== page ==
About-Face: Ohio Senate Won't Vote On Anti-Abortion Bills This Term

  @ashleyportero on November 28 2012 12:48 PM
Planned Parenthood Vs. Komen
A bill that would have diverted state funding from Planned Parenthood's Ohio clinics will not be up for a vote this term. REUTERS

The Ohio Senate will note vote on two bills that would have alternatively stripped Planned Parenthood clinics of state funding and imposed the strictest abortion restrictions in the nation, with the Speaker of the Senate saying he wanted to focus on jobs and the economy instead of the agenda of the “most pro-life legislature in my memory.”

On Tuesday State Speaker Tom Niehas, R-Ohio, told the Columbus Dispatch that the Senate’s legislative agenda for the rest of the year will not include those measures, shortly after news broke that the GOP-controlled legislature intended to push them through while stalling a comprehensive sex education bill.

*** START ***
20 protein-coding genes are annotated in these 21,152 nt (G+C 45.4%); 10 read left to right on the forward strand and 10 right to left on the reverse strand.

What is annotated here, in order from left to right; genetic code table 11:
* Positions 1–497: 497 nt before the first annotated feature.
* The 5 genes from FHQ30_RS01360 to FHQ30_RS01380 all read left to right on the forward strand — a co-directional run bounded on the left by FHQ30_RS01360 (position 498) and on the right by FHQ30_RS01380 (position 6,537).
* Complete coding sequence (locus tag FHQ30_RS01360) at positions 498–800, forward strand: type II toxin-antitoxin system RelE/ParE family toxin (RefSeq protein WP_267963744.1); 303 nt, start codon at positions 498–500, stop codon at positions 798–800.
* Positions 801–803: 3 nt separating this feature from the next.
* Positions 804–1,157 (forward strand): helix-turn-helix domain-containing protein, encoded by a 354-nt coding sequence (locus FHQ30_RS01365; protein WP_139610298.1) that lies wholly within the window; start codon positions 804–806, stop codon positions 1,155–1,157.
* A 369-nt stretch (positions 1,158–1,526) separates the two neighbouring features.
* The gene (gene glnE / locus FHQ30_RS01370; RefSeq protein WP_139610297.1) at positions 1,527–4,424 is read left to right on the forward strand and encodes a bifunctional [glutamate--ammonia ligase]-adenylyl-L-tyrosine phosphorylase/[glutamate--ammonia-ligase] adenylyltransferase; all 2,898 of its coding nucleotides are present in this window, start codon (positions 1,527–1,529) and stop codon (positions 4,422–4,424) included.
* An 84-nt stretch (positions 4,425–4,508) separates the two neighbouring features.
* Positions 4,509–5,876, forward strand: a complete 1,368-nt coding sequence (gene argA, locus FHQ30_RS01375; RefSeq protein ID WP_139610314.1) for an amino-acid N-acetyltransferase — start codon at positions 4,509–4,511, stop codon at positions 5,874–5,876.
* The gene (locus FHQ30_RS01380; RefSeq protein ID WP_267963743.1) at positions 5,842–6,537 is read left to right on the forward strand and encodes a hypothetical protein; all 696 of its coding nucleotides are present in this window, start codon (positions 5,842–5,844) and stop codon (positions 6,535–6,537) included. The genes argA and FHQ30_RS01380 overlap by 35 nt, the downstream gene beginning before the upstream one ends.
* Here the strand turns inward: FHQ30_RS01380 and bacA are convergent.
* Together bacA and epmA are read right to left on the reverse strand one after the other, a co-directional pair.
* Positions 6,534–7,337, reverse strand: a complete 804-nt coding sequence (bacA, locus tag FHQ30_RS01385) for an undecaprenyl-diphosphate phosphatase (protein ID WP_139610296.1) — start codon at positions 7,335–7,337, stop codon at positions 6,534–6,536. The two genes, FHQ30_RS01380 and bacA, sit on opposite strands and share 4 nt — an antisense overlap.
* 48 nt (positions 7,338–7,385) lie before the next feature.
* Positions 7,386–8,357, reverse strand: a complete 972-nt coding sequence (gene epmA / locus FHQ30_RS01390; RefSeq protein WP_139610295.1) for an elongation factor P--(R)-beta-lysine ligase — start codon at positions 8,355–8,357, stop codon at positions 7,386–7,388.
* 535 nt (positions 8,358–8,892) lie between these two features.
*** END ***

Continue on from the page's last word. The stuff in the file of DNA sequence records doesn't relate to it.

According the newspaper, Niehas told his caucus those anti-choice measures would be up for a due to constitutional concerns, and asked that his Republican lawmakers “respect his decision as leader of the caucus.”

The so-called “heartbeat bill” would have prohibited abortion once a fetal heartbeat can be detected. Because a fetal heartbeat can be detected as early as six weeks into a pregnancy, opponents argue it is violates Roe v. Wade, which states abortions are permissible until a fetus reaches the point of viability.

Ohio Right to Life, the state’s largest anti-abortion group, has not supported the bill over concerns that it could ultimately be a setback for the pro-life movement.

Niehas acknowledged the measure to deny Planned Parenthood of $1.4 million in funding could be detrimental to some women, noting the clinics provide women with a number of vital services, including cancer screenings and contraception access.

“From my perspective, we have to look at the entirety of work done by Planned Parenthood,” he said. Some Republican lawmakers have argued the clinics primarily functions as an abortion provider, and therefore should not receive state funds.

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